moles, grubs and birds

Asked June 16, 2020, 3:42 PM EDT

I have grubs and moles thst I would like to eliminate. I also have many birds who are nesting and have babies in various stages that i do not want to harm. Everything I have read on internet so far is totally confusing.. can you please simply explain step by step how can i get rid of grubs and moles without hurting the birds?

Anne Arundel County Maryland

1 Response

It would be a good idea to identify the culprit that you are dealing with. Make sure you do not have voles and/or moles.
It may be possible you have voles and/or moles. Here is some information on both. If you are noticing holes about the size of a silver dollar in lawns areas and a shallow runway system, suspect voles. They feed on the roots of trees and shrubs. They do not feed on insects like grubs. Control involves trapping with mouse traps baited with apple slices or peanut butter. See our website, photos, and publication on voles https://extension.umd.edu/hgic/topics/voles

Moles - Moles create shallow feeding tunnels in lawns and feed on soil insects including earthworms, grubs, etc. They do not cause plant damage. Moles usually move on when their food supply and habitat changes. Mole activity can be seasonal and often stops on its own so in many cases control is not needed. Tamp down raised tunnels with your foot whenever they appear. Repellents and grub control products are not recommended for a mole problem as they just feed on other soil insects. See more on moles https://extension.umd.edu/hgic/topics/moles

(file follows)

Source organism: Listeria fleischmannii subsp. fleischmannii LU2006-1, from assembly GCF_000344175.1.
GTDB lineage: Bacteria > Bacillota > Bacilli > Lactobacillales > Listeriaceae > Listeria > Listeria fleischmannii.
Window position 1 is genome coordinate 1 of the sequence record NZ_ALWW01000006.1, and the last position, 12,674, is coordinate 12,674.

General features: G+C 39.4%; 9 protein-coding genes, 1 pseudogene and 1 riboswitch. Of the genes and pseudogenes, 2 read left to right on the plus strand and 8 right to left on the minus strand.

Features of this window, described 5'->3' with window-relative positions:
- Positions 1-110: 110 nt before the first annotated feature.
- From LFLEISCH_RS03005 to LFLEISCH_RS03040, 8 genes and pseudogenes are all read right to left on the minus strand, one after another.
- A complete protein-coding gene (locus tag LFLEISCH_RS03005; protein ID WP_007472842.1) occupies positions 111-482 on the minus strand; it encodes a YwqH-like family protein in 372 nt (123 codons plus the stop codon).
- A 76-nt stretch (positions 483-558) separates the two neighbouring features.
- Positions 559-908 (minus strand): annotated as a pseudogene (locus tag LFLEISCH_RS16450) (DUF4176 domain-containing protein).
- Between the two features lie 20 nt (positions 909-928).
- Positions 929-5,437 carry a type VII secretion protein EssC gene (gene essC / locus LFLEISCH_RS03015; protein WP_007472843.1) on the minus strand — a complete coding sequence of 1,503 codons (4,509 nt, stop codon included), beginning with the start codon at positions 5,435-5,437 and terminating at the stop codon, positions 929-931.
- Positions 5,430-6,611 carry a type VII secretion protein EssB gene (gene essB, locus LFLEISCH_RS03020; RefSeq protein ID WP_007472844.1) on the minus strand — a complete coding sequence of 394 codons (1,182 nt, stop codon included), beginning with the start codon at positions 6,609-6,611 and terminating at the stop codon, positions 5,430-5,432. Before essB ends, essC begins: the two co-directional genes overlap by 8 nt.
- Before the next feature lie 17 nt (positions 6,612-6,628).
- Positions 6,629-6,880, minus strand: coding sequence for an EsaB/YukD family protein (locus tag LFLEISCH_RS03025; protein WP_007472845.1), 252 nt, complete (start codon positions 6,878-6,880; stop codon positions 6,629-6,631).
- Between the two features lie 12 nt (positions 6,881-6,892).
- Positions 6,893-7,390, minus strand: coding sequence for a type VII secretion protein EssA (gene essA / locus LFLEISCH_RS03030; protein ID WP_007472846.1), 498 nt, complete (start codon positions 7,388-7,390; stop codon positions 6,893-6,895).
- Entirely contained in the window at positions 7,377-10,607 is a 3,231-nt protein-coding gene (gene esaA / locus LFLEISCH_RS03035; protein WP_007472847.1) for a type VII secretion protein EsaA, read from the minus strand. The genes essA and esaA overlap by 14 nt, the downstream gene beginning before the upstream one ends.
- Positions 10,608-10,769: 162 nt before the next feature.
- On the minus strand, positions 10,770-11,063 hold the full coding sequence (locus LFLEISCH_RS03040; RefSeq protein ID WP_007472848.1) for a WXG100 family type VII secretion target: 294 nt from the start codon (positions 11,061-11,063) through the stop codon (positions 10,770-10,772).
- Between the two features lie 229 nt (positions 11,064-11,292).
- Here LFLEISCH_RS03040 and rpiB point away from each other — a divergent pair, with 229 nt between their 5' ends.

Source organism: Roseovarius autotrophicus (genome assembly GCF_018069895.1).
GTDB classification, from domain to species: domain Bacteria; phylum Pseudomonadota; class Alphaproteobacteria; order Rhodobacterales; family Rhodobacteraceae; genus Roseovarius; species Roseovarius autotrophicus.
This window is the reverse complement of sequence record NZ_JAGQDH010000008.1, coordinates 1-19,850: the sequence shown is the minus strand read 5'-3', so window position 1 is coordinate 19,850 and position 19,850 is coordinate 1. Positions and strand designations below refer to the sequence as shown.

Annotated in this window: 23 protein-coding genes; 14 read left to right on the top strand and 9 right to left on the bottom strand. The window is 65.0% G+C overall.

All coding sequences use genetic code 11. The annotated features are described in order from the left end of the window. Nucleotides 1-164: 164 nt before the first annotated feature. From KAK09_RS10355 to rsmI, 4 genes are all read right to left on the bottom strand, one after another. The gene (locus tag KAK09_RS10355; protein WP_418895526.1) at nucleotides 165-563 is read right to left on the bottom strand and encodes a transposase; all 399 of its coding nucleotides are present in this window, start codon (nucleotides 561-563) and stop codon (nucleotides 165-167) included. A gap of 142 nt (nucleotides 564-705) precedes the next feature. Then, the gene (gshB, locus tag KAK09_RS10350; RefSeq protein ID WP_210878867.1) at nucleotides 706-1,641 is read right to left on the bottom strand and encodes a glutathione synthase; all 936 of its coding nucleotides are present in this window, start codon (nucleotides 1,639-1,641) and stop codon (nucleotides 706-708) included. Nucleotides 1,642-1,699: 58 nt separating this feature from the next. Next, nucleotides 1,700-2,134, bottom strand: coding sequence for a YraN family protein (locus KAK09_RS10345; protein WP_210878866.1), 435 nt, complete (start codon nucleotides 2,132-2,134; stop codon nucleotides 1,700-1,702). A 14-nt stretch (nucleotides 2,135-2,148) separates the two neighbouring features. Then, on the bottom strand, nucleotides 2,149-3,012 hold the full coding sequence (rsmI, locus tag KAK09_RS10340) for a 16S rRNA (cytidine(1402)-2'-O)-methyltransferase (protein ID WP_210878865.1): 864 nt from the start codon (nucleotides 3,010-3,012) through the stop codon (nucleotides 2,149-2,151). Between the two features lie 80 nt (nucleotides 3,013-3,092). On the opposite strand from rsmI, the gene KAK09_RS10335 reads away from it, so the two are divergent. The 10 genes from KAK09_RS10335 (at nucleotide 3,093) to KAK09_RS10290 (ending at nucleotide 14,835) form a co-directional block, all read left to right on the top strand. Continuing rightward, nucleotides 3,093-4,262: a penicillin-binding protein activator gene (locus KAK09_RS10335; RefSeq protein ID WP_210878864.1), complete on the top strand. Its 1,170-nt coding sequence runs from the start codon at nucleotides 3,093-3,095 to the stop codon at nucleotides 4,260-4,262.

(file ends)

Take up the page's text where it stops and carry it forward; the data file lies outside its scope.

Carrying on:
Grub control products are only recommended if grubs are feeding on your turf roots.
Make sure you have a grub problem.
Reasons to apply a grub control include - a past history of grubs, if you have a sprinkler system that keeps the soil moist for egg laying, and if we have weather conditions like wet summers and lush lawns while the adult beetles are active in June. It is normal and not problematic to have a few grubs in the soil (in fact, helpful because it keeps the grub predators around.) Unless you are seeing around 10 per square foot, and your lawn suffered severe damage last fall, it does not warrant the expense and impact of spreading any pesticides.

In general, adult egg laying begins in July and root feeding begins in August.
Grub controls are applied as a preventative. Look for a season long grub control that contains the active ingredient Chlorantraniliprole. This product is more environmentally friendly and has a broad application window (May through September) not now. Read and follow label directions.
https://extension.umd.edu/hgic/topics/grubs-lawns

Marian